WH&Y authors: Doctor Helen Cheng, Professor Kate Steinbeck & Professor Louise Baur
Citation: Cheng HL, Raubenheimer D, Steinbeck K, Baur L, Garnett S. New insights into the association of mid-childhood macronutrient intake to pubertal development in adolescence using nutritional geometry. Br J Nutr 2019; 122:274-283
Nutritional geometry (NG) is a novel dietary analysis approach that considers nutrient balance, rather than single nutrient effects, on health and behaviour. Through NG, recent animal experiments have found that lifespan and reproduction are differentially altered by dietary macronutrient distribution. Epidemiological research using NG reports similar findings for human ageing. Yet, the relation of macronutrient balance to human reproduction, especially reproductive maturation, remains undefined. We studied the impact of childhood macronutrient intake on pubertal maturation, by applying NG to an Australian longitudinal adolescent dataset. Food records, collected at age 8 years from 142 pre-pubertal children (females, 92; males, 50), were analysed for absolute energy, percentage energy and energy-adjusted residuals from protein, carbohydrate and fat. Pubertal stage change (assessed at 8, 13 and 15 years) was modelled to obtain individual mathematical estimates of pubertal timing and tempo. Timing of menarche was recorded. The association of macronutrients to pubertal timing/tempo was assessed via NG, involving generalised additive models and heat maps to aid interpretation. Results showed lower dietary protein (relative to carbohydrate and fat) in girls consistently predicted earlier pubertal timing and menarche, and was related to faster pubertal tempo (all P < 0·05). No significant associations were identified in boys for both timing and tempo. Results suggest a role of non-protein macronutrients in facilitating female maturation; corroborating feeding and reproductive behaviour patterns observed in earlier NG studies of primates. Application of NG to other adolescent datasets is required to confirm the present findings. Such work would advance understanding of how nutrient balance shapes human development and health.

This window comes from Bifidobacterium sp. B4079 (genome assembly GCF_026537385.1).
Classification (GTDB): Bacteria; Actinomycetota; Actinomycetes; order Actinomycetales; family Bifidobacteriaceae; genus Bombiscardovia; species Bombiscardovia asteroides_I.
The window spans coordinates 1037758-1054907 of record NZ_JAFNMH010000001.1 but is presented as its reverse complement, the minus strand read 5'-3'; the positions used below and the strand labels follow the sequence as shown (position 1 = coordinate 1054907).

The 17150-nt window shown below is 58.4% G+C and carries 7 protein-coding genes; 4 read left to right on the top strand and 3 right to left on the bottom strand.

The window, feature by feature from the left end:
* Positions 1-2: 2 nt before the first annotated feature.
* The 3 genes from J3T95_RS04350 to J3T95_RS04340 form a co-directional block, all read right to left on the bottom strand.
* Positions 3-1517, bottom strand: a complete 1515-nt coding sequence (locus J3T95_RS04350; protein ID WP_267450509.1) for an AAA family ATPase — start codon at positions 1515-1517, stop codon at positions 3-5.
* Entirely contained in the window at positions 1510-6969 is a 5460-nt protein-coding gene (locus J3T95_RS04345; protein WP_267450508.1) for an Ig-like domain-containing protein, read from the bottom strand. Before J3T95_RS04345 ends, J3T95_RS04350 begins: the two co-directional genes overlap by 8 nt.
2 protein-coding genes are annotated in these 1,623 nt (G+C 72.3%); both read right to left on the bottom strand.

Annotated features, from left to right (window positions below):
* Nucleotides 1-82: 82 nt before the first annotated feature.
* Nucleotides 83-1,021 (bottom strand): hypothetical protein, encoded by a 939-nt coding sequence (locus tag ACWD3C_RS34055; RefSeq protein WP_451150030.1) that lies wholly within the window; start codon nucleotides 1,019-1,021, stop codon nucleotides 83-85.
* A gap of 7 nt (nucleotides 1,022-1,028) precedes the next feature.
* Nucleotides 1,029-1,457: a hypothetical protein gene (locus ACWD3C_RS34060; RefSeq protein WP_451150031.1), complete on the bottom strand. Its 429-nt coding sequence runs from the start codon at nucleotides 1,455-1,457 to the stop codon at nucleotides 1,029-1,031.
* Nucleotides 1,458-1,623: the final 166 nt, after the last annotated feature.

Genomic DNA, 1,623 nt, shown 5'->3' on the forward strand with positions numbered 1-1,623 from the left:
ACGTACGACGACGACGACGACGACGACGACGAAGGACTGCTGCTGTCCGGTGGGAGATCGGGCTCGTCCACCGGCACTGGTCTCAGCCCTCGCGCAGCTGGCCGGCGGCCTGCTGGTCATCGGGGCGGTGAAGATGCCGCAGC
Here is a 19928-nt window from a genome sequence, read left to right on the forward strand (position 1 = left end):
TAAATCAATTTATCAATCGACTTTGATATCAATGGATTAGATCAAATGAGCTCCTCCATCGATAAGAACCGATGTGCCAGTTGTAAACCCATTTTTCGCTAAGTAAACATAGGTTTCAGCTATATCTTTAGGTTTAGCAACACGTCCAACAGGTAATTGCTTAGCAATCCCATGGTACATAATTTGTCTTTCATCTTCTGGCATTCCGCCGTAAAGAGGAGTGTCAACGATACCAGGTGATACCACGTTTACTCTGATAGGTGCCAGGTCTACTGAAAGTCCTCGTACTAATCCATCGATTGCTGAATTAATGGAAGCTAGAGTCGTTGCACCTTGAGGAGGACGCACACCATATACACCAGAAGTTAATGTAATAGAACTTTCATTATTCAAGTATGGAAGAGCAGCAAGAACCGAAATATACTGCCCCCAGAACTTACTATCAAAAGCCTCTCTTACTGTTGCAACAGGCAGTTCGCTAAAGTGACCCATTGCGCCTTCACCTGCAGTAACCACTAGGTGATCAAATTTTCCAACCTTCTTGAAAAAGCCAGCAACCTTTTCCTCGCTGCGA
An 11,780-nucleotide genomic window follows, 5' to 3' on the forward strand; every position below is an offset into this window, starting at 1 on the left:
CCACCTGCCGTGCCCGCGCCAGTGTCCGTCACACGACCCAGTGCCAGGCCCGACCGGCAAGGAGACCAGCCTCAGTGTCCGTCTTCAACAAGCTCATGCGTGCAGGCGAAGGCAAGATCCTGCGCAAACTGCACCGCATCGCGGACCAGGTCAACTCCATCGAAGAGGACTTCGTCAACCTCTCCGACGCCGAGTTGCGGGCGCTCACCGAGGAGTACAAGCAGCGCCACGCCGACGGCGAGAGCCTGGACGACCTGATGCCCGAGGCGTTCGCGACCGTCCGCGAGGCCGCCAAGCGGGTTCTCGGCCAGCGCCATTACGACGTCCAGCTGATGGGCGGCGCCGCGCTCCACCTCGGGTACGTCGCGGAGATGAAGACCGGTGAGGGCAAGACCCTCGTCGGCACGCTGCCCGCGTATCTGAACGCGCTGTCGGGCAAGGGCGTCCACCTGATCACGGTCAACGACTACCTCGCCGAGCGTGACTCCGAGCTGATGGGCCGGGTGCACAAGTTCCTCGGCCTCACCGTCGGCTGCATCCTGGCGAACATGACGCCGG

About The Authors
Helen is an Accredited Practising Dietitian and Exercise Scientist by training, and currently holds ...
Kate Steinbeck is an endocrinologist and adolescent physician, and Professor and Medical Foundation ...
Louise Baur is Professor and Head of Child and Adolescent Health at the University of Sydney and Hea...